The internet has been a boon for a candidate for mayor of Pungarabato, Guerrero: he can campaign without even entering the municipality — and stay alive.
Luis Avellaneda Pineda isn’t even in the state, he told the newspaper Milenio in an interview, for fear that a criminal gang would follow through on its threats against him.
He takes those threats seriously: his father, a melon farmer, was assassinated in 2012 in Rivapalacio, a neighboring municipality in Michoacán.
Earlier this month, voters in Pungarabato were wondering where the Morena party’s candidate was. He didn’t even show up when party leader Andrés Manuel López Obrador visited for a campaign rally on June 2 at the municipal seat, Ciudad Altamirano.
Publicly, party leaders too wondered where Avellaneda was. Privately, it was commonly known: gangsters had threatened that they would make him disappear.
The 45-day election campaign has come to an end and Avellaneda has made no public appearances.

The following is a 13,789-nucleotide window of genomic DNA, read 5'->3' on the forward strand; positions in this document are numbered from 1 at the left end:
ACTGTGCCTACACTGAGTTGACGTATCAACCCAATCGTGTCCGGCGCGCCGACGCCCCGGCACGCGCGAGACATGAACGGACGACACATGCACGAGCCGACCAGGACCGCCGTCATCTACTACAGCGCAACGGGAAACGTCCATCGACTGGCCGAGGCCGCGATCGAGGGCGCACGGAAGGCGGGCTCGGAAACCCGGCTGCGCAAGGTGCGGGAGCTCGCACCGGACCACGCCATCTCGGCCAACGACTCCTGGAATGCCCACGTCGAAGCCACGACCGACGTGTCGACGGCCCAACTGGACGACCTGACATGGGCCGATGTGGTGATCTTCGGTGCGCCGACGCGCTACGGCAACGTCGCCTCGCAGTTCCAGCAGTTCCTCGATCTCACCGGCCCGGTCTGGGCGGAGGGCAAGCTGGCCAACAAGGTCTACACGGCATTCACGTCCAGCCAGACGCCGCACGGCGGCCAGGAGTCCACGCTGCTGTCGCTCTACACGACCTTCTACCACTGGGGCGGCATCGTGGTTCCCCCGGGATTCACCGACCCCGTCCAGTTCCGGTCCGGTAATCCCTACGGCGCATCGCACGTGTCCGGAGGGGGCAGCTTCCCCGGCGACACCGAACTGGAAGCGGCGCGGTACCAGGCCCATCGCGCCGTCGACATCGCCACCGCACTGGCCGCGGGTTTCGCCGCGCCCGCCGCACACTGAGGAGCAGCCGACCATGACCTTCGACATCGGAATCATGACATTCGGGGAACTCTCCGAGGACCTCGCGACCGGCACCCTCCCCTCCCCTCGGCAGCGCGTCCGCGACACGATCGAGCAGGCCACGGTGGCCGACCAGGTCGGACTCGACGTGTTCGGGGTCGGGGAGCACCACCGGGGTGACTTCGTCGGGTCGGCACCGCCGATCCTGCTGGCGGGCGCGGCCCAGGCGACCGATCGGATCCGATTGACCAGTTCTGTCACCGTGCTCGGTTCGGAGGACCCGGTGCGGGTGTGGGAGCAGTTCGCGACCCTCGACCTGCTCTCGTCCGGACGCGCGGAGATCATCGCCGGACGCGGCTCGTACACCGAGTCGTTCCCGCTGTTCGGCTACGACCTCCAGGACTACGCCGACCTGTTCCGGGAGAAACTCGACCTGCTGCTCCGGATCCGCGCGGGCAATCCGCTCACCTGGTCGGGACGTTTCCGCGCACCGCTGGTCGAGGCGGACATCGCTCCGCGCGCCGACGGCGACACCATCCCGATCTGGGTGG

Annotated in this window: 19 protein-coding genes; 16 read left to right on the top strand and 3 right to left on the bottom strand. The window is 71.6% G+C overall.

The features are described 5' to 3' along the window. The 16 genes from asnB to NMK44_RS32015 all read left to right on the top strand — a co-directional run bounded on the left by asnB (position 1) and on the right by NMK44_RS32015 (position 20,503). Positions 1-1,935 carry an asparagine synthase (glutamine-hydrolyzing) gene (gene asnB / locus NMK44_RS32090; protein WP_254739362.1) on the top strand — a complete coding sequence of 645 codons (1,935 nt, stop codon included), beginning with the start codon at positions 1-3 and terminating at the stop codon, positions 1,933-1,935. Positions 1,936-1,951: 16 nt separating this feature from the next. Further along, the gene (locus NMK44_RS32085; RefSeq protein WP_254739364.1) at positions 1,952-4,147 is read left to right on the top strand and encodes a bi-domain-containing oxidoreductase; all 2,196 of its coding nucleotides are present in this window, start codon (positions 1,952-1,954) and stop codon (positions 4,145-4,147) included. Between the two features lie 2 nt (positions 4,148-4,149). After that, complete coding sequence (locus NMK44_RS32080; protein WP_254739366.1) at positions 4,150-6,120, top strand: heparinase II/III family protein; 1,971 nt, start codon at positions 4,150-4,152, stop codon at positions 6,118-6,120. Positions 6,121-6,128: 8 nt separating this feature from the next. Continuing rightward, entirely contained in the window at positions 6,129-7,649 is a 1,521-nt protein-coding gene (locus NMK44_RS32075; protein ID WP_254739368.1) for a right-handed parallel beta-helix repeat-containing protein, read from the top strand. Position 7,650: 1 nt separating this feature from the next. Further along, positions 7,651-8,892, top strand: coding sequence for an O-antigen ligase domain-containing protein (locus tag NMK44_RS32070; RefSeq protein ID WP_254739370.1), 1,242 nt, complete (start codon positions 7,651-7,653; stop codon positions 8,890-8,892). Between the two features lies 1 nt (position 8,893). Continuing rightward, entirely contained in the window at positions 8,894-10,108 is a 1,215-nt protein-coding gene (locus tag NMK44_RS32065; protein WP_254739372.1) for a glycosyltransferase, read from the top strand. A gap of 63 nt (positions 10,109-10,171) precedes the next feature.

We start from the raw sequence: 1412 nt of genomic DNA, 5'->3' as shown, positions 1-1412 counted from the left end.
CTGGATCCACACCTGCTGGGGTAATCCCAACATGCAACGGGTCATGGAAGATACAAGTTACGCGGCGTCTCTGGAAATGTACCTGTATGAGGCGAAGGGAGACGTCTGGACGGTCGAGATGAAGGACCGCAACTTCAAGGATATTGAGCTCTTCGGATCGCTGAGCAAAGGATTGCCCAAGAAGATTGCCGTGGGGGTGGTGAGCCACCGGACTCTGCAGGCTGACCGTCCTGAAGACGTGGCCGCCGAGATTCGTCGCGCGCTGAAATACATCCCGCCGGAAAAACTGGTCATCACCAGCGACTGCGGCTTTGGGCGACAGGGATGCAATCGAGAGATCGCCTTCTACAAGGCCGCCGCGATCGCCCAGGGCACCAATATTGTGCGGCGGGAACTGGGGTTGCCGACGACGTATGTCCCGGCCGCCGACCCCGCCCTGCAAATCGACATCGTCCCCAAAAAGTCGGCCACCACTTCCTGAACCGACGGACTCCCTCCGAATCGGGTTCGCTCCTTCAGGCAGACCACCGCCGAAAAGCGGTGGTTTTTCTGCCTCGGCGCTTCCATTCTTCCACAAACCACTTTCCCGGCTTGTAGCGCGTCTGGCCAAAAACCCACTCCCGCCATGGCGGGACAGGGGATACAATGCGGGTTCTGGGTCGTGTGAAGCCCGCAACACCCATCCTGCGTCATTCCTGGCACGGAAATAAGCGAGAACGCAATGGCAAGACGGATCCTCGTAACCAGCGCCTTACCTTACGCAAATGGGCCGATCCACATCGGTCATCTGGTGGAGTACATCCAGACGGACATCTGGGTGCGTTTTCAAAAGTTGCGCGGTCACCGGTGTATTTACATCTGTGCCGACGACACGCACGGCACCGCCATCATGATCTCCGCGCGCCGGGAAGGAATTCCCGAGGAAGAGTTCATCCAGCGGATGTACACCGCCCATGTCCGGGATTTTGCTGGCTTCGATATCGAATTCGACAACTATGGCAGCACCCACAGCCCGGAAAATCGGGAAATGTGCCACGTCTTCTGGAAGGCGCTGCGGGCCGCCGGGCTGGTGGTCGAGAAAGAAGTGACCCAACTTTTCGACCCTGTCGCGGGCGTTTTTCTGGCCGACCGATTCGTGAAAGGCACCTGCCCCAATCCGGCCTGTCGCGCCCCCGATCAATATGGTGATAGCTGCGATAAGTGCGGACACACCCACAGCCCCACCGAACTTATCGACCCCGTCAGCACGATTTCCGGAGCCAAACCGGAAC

“I had to leave the municipality for reasons of security, threats and other things,” he told Milenio. “I am outside the state and from here I’m conducting my campaign on the internet, and with friends who want real change.”
Working through social media is the only way to avoid physical risk, he said.
Some candidates who remained in their communities “are no more,” he said, having lost their lives.
The virtual candidate said the threats against him were made first on the telephone, but later they were made in person.
That was when he and his family left town.
Pungarabato is not the only municipality where candidates have opted not to campaign, Animal Político reported. Anonymous sources within Morena said it was the same story in Arcelia, Apaxtla de Castrejón, Eduardo Neri and Quechultenango.
Their caution is not without justification. According to the latest tally, 48 candidates have been assassinated since last September.